The lives of America's first astronauts — a group known as the Mercury 7 — have been etched into modern-day history. Chronicled in the now-classic 1983 movie "The Right Stuff," based on the 1979 book of the same name by Tom Wolfe, these military test pilots were also all men.
Lesser known is the story of the 13 women who could have qualified for NASA's astronaut program. Dubbed the Mercury 13, these fearless pilots had all the qualifications and experience to be able to compete with — and in some cases, outperform — their male counterparts. They were simply the wrong gender.
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How the Mercury 13 began
With the Soviet Union's 1957 launch of Sputnik, the first artificial satellite, the space race between the USSR and the United States was officially underway. As U.S. officials worked to develop and bolster the nation's fledgling space program, they decided to begin hiring astronauts who would eventually fly in space.
But how do you hire for a position no one has ever held, and before the United States had even launched an uncrewed satellite into space? According to the Harvard Medicine magazine, officials turned to Dr. William Randolph "Randy" Lovelace, an aerospace physician and the head of NASA's committee on life science, for guidance. Lovelace was in charge of developing physical and mental tests to ensure that astronauts would be able to handle the rigors of operating in microgravity. The testing was incredibly thorough in order to confront all of the known and unknown challenges of space travel.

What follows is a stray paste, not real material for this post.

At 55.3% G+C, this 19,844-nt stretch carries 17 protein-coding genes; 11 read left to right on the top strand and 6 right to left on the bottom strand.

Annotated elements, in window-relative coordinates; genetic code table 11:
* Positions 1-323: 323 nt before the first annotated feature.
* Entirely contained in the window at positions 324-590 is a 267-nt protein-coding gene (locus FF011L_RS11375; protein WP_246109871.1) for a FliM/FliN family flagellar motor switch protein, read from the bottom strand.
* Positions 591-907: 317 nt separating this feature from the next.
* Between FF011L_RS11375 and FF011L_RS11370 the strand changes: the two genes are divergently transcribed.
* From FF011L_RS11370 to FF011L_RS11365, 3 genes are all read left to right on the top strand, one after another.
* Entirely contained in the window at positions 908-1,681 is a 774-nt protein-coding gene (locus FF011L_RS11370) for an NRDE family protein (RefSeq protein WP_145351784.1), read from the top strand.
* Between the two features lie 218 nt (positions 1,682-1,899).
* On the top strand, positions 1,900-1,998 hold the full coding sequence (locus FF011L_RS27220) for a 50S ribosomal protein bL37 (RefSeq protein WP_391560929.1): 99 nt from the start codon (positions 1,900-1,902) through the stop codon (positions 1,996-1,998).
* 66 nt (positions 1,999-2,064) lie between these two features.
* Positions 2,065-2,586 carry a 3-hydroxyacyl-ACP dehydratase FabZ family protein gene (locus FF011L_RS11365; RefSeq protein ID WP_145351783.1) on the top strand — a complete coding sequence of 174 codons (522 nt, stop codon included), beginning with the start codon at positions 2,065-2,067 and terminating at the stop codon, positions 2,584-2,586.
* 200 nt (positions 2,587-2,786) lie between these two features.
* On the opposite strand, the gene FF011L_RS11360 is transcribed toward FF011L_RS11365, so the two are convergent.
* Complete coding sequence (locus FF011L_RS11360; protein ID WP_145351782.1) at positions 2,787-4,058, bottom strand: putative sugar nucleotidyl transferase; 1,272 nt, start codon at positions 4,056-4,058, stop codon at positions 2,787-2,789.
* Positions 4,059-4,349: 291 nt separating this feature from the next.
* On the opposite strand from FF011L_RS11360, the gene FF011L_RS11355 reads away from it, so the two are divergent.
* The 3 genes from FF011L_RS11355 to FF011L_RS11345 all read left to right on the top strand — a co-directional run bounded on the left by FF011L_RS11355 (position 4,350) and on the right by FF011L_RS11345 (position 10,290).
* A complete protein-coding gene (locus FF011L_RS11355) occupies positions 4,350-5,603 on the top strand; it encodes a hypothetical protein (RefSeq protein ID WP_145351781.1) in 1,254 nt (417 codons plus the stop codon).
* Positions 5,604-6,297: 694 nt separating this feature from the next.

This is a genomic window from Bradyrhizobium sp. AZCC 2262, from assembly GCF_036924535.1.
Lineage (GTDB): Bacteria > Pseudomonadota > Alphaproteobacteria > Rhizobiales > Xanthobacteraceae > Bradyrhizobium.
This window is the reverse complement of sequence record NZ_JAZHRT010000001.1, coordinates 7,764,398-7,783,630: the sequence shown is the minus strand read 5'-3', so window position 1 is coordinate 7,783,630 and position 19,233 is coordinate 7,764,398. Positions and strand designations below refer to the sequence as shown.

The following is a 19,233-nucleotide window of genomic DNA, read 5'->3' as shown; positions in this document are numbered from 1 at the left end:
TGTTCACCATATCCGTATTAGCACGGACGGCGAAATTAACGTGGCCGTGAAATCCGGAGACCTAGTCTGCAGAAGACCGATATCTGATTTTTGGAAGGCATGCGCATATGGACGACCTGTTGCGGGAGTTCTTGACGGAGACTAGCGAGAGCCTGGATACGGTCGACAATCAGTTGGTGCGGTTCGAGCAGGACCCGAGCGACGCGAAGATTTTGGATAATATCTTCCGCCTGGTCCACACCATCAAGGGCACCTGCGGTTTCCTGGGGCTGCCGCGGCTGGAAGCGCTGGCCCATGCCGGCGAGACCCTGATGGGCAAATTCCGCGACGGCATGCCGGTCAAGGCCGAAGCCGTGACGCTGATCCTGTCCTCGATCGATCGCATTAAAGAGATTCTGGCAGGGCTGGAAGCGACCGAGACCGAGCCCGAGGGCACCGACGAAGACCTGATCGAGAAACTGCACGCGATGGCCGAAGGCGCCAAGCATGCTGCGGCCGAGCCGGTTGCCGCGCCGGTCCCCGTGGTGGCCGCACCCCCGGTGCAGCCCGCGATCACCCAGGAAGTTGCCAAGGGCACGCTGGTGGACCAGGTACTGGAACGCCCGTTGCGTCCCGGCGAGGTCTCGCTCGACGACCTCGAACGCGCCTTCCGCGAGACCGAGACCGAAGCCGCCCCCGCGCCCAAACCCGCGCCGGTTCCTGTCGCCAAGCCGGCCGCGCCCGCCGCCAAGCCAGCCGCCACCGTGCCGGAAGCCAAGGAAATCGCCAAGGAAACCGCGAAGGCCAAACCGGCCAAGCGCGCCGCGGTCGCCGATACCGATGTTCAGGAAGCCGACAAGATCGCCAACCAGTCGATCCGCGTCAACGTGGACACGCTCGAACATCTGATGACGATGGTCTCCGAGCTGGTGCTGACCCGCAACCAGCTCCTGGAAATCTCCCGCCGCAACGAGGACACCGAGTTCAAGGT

Lovelace accepted NASA's many astronaut candidates with grace, and put them through his rigorous testing regimes in order to select the best men for the job. But unbeknownst to the agency, Lovelace also decided to conduct his own tests in secret, but on female candidates who also met NASA's astronaut qualifications. The women who qualified were known as the First Lady Astronaut Trainees, or FLATs, and later as the Mercury 13.
The female candidates were hand-picked by Lovelace, and visited his clinic individually or in pairs to complete testing. The women weren't tested as a group, as the Mercury 13 name implies; nor were they officially included in any NASA program. At the time, there was no government-sanctioned program to recruit, test or train women astronauts. Lovelace ran the entire program on his own.
What the Mercury 13 went through
Lovelace started his tests in 1960 with Geraldyn "Jerrie" Cobb, and eventually expanded the program to 25 more female pilots after Cobb's well-documented success. By the end of 1961, a total of 13 women, including Cobb, made the final cut: Myrtle Cagle, Janet Dietrich, Marion Dietrich, Wally Funk, Sarah Gorelick, Jane "Janey" Briggs Hart, Jean Hixson, Rhea Woltman, Gene Nora Stumbough, Irene Leverton, Jerri Sloan and Bernice Steadman.
There were three testing phases that the final selection of astronauts completed. A 2009 review published in the journal Advances in Physiology Training describes the first phase of testing as a grueling spate of physical tests and exams, including complete X-rays, a gynecological exam, electrocardiograms (EKGs) to measure heart rate, electroencephalograms (EEGs) to measure brain activity, other neurological tests, pulmonary exams, tests of oxygen capacity and more.
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The second phase of testing included psychological screenings, personality tests, additional neurological exams, isolation tests and more. The final phase consisted of flight simulations. Because this was not an official NASA program, these women weren't able to take these tests in a group or even complete phases back-to-back. Instead, the tests were administered over the spring and summer of 1961.